Sunday, November 29, 2009
Gearing up for the Holidays with GoodGuide
Yesterday, during my usual moseying around political and environmental blogs, I came across the Good Guide. I feel that I may have written about or mentioned this before, especially in my piece about Daniel Goleman's Ecological Intelligence. Nevertheless, as the holiday season approaches and purchases go up, I think it is a good time to start thinking more wisely about our consumer choices.
GoodGuide provides a comprehensive assessment of the environmental, health, and social impacts of the products you buy, whether they be food, health & beauty items, toys, cleaners, or anything else. It is designed to be used as a phone application--any item with a bar code can be scanned and the ratings will immediately register. However, you can use it as a go-to website as well for when you create your holiday shopping list.
The site has a wealth of valuable information; however, as it is still growing, it faces some notable limitations. Many of the entries seem to be missing information, which will lead to a lower rating. Moreover, being a personal opponent of chemically derived sugar substitutes (e.g. sucralose, aspartame, etc.), I have issues with their nutrition grading.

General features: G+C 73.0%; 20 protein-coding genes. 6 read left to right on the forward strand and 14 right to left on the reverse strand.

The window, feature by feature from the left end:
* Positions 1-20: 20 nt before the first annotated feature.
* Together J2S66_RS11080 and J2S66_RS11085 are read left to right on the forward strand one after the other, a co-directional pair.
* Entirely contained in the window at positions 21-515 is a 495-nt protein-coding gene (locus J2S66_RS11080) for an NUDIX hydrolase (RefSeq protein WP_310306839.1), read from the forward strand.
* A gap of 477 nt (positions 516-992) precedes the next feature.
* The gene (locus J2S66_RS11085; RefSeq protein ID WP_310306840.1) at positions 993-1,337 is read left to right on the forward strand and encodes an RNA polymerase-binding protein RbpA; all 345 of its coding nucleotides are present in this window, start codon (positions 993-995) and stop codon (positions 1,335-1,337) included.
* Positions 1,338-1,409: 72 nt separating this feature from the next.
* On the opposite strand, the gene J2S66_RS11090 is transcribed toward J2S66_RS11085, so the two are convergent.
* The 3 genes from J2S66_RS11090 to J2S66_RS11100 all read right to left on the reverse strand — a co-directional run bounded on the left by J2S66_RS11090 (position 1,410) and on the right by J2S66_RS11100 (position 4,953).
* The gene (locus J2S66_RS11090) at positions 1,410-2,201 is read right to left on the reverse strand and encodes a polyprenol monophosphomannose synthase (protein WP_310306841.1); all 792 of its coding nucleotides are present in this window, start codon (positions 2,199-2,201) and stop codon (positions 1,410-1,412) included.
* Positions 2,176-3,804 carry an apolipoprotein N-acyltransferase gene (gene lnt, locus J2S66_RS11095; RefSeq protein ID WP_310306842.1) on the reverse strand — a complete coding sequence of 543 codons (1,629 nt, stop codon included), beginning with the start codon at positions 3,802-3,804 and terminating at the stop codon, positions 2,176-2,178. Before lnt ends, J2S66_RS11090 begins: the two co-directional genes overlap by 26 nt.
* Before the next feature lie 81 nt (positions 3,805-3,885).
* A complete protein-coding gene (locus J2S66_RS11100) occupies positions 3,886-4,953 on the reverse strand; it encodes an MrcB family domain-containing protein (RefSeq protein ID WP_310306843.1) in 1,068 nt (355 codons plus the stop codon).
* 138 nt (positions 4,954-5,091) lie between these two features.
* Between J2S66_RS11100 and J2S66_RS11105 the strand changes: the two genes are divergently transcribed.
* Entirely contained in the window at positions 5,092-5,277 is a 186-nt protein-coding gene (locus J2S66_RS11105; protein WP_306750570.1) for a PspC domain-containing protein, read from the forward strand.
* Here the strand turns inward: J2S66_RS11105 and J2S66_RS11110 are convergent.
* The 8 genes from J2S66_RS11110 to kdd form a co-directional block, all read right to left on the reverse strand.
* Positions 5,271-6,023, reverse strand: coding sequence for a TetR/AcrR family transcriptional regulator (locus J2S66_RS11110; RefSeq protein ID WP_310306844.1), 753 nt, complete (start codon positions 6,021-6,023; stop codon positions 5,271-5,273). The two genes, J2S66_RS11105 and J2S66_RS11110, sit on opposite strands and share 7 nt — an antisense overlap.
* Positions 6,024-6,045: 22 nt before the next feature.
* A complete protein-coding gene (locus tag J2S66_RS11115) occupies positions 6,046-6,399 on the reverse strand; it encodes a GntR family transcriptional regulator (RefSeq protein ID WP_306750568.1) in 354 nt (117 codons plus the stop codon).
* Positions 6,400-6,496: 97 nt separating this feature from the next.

Nevertheless, I think the site is definitely worth a browse or a more frequent visit. You can look at their methodology if you are curious about what factors go into the ratings; Good Guide does not shy away from important issues, from labor issues (how much a company pays its employees/the benefits they offer, child labor history, working conditions), history of ethical violations, philanthropic activities, quality and safety controls, energy use, pollution (water, land, air), and just about anything you would be curious to find out.
If you like it a lot, you can even apply (they are hiring), and they are looking for a User and Community Ninja. Pretty cool, huh?
The logo above was taken from GoodGuide's website, linked above.